Other local governments that have taken the plunged include Amherst, Massachusetts; Ann Arbor, Michigan; Dane County, Wisconsin; and Multnomah County, Oregon, which have all committed to full divestment from oil, gas, and coal companies.

Whether you’re a student, worker, or resident, you can pressure your school, company, or local government to stand for the planet by divesting from fossil fuels. If Ireland, a country known for its religious and political conservatism, can make this commitment to climate justice, anyone can.

Celia Bottger is a Next Leader on the Climate Policy Project at the Institute for Policy Studies.

13 Responses for “If Ireland Can Get Out of Fossil Fuels, “Tree-City” Palm Coast Can Too”

  1. mark101 says:

    Palm Coast can’t even handle the influence of overflow rain water in its in ground drains without having to call upon pump trucks to pump it out. Palm Coast needs to concentrate on so much more, like jobs, drugs. . Last time I looked, there were NO oil or coal companies producing power in Palm Coast.

  2. Outsiser says:

    I wonder if the author drives a car, flies on airplanes, uses a computer to write, wears clothes made of synthetic materials, shoes with rubber souls, rides a bike with rubber tires, or lives in an air conditioned home. If she does any of these things then she lacks the moral authority to advocate what she does. On the other hand, if she lives in a teepee, runs to work while wearing shoes handcrafted of grape leaves and vines, writes on a manual typewriter on paper she manufactures at home then kudos to her. Otherwise, she is advocating the destruction of her own lifestyle as all of the former actions utilize fossil fuels extracted from the ground. It’s a classic case of “Do as I say, not as I do.”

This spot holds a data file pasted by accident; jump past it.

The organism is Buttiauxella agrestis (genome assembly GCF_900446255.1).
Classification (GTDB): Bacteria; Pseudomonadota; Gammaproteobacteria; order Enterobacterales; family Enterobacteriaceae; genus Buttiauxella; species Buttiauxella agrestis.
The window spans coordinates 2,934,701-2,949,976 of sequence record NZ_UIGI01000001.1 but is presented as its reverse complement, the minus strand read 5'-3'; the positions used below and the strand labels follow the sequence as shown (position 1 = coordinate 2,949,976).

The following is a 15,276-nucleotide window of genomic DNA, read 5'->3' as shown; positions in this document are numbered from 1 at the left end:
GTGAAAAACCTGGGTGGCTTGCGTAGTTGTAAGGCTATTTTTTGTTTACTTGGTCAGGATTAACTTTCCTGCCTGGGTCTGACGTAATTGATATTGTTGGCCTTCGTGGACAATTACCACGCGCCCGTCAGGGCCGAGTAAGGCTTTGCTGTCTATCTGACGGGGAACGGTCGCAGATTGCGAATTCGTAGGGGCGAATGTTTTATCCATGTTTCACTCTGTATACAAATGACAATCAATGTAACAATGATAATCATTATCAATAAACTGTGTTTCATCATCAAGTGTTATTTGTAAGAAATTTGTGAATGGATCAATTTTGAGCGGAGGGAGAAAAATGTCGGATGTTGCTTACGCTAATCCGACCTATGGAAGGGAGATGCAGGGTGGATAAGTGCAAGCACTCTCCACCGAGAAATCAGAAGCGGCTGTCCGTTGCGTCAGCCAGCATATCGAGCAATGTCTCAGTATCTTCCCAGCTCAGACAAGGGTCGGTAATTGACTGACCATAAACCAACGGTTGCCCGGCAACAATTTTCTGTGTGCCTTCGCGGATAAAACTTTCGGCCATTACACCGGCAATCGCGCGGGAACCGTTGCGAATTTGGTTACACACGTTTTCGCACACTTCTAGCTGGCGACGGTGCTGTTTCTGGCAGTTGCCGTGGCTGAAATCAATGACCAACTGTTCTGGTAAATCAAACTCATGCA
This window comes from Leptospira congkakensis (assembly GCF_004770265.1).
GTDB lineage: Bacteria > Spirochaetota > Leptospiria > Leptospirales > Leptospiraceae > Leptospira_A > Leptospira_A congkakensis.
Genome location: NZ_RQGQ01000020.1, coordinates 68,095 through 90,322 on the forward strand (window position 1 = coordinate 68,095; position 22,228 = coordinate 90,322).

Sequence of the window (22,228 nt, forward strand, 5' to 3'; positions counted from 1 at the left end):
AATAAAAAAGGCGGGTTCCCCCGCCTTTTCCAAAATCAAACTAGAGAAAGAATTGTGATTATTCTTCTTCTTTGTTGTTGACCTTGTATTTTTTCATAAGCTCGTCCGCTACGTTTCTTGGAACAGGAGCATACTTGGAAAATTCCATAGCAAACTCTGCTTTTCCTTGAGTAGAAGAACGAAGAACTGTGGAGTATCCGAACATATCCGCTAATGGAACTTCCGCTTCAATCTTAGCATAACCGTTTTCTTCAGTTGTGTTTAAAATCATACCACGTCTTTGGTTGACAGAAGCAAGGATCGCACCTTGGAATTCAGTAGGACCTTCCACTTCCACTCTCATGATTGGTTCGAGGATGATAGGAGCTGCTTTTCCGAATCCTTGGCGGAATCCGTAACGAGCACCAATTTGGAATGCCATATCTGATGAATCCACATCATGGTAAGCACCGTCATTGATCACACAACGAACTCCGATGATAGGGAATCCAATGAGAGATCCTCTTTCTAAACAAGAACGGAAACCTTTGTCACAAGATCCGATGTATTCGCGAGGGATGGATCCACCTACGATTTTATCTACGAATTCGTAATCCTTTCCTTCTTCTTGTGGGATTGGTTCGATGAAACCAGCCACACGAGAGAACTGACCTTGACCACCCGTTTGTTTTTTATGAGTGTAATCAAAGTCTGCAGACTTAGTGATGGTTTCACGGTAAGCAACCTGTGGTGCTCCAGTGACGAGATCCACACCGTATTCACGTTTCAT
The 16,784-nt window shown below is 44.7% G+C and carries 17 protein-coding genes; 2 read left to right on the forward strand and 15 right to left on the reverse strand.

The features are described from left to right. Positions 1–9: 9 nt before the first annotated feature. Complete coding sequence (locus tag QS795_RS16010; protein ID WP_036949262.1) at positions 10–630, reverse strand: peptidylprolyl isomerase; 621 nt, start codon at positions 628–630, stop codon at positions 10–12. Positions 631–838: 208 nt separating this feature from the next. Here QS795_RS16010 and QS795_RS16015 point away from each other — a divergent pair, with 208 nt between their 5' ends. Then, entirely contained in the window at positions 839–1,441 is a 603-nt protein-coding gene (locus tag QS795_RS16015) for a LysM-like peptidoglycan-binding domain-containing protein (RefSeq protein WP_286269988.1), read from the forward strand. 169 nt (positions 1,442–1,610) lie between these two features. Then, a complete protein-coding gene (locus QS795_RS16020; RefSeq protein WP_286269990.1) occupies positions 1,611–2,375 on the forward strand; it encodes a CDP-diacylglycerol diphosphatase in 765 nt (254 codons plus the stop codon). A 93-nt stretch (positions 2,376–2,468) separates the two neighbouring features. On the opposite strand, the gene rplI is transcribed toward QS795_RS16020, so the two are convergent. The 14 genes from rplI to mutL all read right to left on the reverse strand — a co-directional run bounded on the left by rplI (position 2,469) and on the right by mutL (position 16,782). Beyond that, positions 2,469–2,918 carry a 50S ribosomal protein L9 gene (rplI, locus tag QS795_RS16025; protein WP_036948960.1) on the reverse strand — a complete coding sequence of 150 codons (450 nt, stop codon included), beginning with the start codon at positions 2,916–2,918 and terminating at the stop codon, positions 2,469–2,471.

3. Jim Bob says:

    But…but…but, that’s socialism! And Palm Coast remains in the thrall of the Reagan Assembly cult.

  4. Agkistrodon says:

    You would trust people who cannot maintain storm drains, with electricity producing equipment? Might not be a wise move. Someone might get electrocuted while standing in backed up rainwater…….

  5. Nancy N. says:

    Some of the commenters have clearly either not read the article or have no idea what “divest” means.

  6. Richard says:

    Just another tree hugger spouting off while in the shadows she utilizes many fossil fuel products. Get a life or get lost!

  7. Pogo says:

    @Republican and Libertarian wing nuts are never at a loss for a false choice

    Making perfection an enemy of the best possible is a weasel’s device. Don’t fall for it. We can do better.

    Ah, but a man’s reach should exceed his grasp, Or what’s a heaven for?
    – Robert Browning

  8. Agkistrodon says: